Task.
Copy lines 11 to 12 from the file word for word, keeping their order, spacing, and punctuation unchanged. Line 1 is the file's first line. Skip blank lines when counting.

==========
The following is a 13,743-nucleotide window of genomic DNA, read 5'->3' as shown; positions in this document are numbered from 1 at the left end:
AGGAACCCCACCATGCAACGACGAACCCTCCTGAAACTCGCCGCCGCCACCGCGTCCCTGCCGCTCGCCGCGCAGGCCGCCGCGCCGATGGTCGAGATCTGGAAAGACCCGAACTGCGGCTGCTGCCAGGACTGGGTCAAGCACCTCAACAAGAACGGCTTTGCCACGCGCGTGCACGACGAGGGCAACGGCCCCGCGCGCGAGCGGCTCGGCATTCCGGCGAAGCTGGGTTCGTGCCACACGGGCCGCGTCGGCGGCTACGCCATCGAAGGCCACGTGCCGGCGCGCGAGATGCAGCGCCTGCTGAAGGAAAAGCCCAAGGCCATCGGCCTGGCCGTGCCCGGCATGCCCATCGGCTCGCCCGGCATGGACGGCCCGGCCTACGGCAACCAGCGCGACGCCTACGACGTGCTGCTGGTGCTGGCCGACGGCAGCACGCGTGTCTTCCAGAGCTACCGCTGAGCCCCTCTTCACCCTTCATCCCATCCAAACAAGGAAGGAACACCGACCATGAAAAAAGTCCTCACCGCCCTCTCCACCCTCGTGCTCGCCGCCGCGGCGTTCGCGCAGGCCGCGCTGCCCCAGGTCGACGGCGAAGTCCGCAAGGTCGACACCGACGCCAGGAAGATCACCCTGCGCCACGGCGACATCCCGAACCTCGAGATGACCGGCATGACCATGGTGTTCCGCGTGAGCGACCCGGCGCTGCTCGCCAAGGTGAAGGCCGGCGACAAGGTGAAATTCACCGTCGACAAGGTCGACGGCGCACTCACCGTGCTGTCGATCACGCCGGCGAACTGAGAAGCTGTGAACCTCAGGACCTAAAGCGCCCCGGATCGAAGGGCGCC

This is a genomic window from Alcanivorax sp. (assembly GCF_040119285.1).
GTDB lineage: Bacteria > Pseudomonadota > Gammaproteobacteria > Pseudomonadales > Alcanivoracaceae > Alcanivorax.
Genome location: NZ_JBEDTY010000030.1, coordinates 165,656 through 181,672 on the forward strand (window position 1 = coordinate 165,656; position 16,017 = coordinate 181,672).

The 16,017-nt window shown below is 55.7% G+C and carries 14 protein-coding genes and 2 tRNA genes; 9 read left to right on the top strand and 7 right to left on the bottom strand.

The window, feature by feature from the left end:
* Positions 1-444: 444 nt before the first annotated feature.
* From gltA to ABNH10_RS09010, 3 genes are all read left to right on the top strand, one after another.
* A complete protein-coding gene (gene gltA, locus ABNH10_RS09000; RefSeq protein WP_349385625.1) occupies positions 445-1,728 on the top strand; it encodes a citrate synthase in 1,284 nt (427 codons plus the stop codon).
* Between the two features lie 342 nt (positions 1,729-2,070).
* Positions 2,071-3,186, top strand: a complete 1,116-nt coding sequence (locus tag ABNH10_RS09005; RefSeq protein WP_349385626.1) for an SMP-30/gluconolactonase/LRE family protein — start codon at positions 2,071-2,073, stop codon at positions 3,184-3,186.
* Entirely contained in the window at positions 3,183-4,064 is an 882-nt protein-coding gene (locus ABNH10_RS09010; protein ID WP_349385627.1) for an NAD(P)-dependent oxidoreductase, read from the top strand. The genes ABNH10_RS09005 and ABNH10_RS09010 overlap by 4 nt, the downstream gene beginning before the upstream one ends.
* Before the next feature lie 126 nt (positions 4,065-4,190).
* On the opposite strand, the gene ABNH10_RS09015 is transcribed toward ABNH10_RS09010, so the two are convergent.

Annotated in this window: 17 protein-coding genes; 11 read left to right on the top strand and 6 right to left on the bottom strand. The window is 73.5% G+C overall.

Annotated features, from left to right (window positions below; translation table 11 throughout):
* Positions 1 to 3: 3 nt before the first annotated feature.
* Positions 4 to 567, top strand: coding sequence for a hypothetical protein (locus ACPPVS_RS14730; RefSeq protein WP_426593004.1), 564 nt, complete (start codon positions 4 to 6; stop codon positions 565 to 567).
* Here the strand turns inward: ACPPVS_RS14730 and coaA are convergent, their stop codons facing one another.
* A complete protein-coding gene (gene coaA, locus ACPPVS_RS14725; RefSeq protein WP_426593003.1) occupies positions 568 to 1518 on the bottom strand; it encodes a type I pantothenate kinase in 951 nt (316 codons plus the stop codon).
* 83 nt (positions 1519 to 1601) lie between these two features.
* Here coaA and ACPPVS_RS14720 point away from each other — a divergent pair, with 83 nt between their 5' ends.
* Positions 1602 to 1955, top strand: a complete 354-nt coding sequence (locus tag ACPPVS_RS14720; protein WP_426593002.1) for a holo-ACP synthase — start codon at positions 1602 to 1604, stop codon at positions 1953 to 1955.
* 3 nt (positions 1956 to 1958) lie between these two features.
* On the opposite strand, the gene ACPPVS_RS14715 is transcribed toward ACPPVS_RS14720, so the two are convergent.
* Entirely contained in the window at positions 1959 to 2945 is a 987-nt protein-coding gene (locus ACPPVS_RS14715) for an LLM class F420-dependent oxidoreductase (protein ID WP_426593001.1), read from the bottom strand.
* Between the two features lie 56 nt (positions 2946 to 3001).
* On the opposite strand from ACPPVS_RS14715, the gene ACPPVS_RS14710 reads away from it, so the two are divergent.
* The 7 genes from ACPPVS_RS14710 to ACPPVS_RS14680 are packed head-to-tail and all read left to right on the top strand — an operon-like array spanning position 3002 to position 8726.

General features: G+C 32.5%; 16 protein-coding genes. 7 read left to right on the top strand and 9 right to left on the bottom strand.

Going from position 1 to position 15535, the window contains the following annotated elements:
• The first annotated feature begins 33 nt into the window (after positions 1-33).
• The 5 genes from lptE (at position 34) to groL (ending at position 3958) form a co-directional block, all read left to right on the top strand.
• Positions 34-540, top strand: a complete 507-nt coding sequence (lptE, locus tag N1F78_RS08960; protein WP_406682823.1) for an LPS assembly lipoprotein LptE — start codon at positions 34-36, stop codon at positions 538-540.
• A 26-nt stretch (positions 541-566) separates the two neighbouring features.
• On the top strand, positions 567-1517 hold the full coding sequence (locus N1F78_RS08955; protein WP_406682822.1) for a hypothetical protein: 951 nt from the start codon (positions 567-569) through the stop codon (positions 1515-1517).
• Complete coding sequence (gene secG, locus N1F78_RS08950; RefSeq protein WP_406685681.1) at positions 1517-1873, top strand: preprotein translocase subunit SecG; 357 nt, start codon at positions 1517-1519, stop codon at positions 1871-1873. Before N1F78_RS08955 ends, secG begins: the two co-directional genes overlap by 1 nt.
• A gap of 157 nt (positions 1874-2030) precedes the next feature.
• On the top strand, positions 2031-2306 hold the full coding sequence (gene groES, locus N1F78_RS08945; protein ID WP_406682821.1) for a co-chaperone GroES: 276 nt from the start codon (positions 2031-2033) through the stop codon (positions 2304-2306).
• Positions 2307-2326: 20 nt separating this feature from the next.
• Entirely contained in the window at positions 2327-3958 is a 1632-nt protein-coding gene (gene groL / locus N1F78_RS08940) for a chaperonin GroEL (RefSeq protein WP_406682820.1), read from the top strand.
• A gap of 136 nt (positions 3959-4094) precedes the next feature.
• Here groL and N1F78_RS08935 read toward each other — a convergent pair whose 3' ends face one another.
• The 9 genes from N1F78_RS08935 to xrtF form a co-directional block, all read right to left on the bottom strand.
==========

* Between the two features lie 342 nt (positions 1,729-2,070).
* Positions 2,071-3,186, top strand: a complete 1,116-nt coding sequence (locus tag ABNH10_RS09005; RefSeq protein WP_349385626.1) for an SMP-30/gluconolactonase/LRE family protein — start codon at positions 2,071-2,073, stop codon at positions 3,184-3,186.